Chip shop leaves sour taste as hundreds of customers cram into queue for 45p fish and chips deal

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A fish and chip shop at a coronavirus hotspot has been blasted after hundreds of customers flocked to it after being offered a 45p fish and chips deal.  

Hungry punters queued for hours outside Mother Hubbard’s fish and chip shop in Bradford, West Yorkshire, on September 11 to take advantage of the eatery’s special offer.

Nicola Khan, who captured the swathes of customers on video, said people were not wearing masks or adhering to social distancing as they flocked to the restaurant.

She said: ‘Absolutely shocking, people queuing like sardines, no social distancing, no masks – and all for 45p fish and chips.’ 

The clip also appeared to show metal barriers which were put in pace by the restaurant in an effort to facilitate sensible queuing outside the store.

Hundreds of customers flocked to Mother Hubbard's fish and chip shop in Bradford, West Yorkshire, on September 11 after the eatery offered helpings of fish and chips for just 45p

Hundreds of customers flocked to Mother Hubbard’s fish and chip shop in Bradford, West Yorkshire, on September 11 after the eatery offered helpings of fish and chips for just 45p

But one passer-by added that scenes like the one outside Mother Hubbard’s were ‘definitely a contributing factor’ to rising infection rates.

Mother Hubbard’s responded to the controversy, claiming that while the scenes did look ‘chaotic’, the restaurant ‘tried its best’ to manage things ‘professionally’. 

Markings were made on the ground to enforce social distancing, while masks and hand sanitiser were also handed out to those in the queue, the chip shop added.

A spokesman from Mother Hubbard’s said: ‘Our priority is to keep the public and our staff safe, that is always our intention. In the videos and pictures, the scene did look chaotic, but they don’t tell the full story.

‘We had professional barriers in place, we had markings on the ground so people could socially distance, we were giving out masks and hand sanitiser to the customers and only two to three people were allowed inside the store at one time.

‘We can understand why people have perceived the scenes negatively, but we tried our best to manage things.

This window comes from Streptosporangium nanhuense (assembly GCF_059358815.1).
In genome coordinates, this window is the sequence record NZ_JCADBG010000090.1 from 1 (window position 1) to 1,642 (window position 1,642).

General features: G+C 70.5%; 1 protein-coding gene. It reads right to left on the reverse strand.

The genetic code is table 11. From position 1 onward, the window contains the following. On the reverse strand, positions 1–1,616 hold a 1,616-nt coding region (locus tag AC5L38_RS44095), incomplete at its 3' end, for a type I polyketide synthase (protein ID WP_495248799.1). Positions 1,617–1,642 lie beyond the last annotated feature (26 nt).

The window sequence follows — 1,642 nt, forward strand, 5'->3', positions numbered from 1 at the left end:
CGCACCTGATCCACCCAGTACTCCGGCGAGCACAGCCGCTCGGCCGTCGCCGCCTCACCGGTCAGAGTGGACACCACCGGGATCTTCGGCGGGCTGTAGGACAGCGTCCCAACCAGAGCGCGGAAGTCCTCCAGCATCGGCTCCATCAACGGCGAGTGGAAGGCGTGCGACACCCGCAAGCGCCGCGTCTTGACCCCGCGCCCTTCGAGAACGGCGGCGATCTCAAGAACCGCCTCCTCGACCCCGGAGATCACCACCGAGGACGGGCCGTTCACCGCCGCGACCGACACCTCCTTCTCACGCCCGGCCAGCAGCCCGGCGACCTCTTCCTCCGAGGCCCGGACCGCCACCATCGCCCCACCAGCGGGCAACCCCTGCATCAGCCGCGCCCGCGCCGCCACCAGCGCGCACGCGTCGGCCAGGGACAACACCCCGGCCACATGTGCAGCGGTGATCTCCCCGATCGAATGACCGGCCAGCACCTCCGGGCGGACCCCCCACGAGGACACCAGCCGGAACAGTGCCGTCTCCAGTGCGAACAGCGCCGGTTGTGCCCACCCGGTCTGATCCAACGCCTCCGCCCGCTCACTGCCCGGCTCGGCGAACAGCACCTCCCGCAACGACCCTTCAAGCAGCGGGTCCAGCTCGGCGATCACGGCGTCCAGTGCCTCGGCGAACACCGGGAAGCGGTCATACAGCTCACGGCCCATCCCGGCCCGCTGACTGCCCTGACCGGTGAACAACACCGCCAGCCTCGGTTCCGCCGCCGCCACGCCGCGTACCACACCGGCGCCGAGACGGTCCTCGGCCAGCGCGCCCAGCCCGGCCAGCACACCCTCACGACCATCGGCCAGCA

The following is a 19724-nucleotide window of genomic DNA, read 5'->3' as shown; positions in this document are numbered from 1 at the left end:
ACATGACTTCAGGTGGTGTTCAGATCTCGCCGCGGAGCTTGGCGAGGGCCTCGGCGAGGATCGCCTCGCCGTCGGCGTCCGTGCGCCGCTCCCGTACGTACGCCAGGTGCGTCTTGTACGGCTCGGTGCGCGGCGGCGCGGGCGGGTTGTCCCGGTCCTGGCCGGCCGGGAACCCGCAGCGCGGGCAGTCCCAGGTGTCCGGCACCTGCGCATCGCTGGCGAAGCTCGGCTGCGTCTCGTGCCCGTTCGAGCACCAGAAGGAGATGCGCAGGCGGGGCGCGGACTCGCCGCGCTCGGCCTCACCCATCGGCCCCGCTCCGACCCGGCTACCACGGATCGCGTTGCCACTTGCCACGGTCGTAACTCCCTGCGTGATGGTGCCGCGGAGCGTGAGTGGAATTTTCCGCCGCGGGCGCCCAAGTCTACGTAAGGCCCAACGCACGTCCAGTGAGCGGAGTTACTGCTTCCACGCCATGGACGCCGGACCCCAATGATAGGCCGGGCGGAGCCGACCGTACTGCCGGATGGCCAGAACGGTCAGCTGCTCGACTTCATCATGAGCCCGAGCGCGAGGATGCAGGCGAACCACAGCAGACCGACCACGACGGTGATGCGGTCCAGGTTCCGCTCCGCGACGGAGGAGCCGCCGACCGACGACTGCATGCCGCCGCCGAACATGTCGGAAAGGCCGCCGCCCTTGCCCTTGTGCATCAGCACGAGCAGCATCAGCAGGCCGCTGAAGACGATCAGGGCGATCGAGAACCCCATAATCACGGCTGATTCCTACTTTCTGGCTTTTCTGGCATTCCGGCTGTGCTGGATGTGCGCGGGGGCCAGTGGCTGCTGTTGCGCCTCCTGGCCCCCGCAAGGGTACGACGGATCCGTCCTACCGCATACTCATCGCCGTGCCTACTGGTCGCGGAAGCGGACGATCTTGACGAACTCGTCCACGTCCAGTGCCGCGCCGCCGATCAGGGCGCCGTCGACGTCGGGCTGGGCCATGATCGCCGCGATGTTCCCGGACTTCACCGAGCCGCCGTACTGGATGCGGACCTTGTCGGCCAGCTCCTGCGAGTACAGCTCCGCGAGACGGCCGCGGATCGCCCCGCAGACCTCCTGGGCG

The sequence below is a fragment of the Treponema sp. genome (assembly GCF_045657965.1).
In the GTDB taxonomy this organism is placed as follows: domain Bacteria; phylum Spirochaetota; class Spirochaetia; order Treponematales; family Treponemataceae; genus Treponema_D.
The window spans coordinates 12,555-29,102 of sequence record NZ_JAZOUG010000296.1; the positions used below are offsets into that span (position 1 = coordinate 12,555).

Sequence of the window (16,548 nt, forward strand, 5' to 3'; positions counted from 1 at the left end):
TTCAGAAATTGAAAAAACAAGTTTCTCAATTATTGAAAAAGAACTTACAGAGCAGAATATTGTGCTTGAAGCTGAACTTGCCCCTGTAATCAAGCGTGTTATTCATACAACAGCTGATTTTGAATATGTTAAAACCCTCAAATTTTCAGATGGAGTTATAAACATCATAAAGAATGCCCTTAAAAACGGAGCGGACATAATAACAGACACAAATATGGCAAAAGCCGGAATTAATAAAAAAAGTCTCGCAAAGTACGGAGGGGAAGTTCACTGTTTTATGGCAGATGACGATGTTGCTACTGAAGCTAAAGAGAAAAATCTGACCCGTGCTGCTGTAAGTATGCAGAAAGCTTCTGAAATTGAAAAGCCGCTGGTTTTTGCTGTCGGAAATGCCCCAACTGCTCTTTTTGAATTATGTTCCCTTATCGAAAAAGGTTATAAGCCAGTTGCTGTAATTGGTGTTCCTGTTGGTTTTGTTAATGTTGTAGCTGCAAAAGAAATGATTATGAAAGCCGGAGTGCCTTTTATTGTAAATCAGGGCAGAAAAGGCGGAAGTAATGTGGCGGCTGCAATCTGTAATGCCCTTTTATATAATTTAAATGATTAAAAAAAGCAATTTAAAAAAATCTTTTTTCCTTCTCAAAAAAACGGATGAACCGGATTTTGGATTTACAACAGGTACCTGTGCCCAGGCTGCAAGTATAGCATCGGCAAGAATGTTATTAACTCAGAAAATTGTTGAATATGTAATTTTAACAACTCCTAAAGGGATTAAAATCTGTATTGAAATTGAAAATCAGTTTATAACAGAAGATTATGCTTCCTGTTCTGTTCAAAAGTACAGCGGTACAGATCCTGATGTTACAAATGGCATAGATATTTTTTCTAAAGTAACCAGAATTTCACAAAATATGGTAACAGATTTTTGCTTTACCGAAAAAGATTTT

‘If you look at the Government’s Eat Out to Help Out scheme, no restaurants in Bradford had the same measures that we had in place yesterday.

‘We saw long queues outside restaurants across Bradford during that scheme. None of them went to the extent of having barriers or handing out masks, but we went to the next level and we prepared professionally.

‘We invested a lot of money in keeping people safe.’

The special offer was a throwback to when the restaurant wad opened in 1972 by Coronation Street stars Bernard Youens and Jean Alexander, who played Stan and Hilda Ogden.

The spokesman added: ‘We decided to give something back to the people of Bradford and charge them our original 1972 price for fish and chips.

The fish and chip shop claimed that while the scenes did look 'chaotic', the restaurant 'tried its best' to manage things 'professionally'

The fish and chip shop claimed that while the scenes did look ‘chaotic’, the restaurant ‘tried its best’ to manage things ‘professionally’

‘We made this decision in the name of community spirit – everyone has had a tough time due to Covid-19, so we wanted to give something back.

‘It was all about bringing back the nostalgia of 1972 and supporting the local community.’

The scene comes amid fears of a second national lockdown as the Government imposes its new Rule of Six panic restrictions across England today.

The rules, which will mean groups of more than half a dozen cannot meet socially, follow a ‘surge’ in Covid-19 cases last week, with figures showing 368,504 people testing positive with the virus on Sunday. 

Announcing the new restrictions, Mr Johnson said: ‘We need to act now to stop the virus spreading. So we are simplifying and strengthening the rules on social contact – making them easier to understand and for the police to enforce.

‘It is absolutely critical that people now abide by these rules and remember the basics – washing your hands, covering your face, keeping space from others, and getting a test if you have symptoms.’

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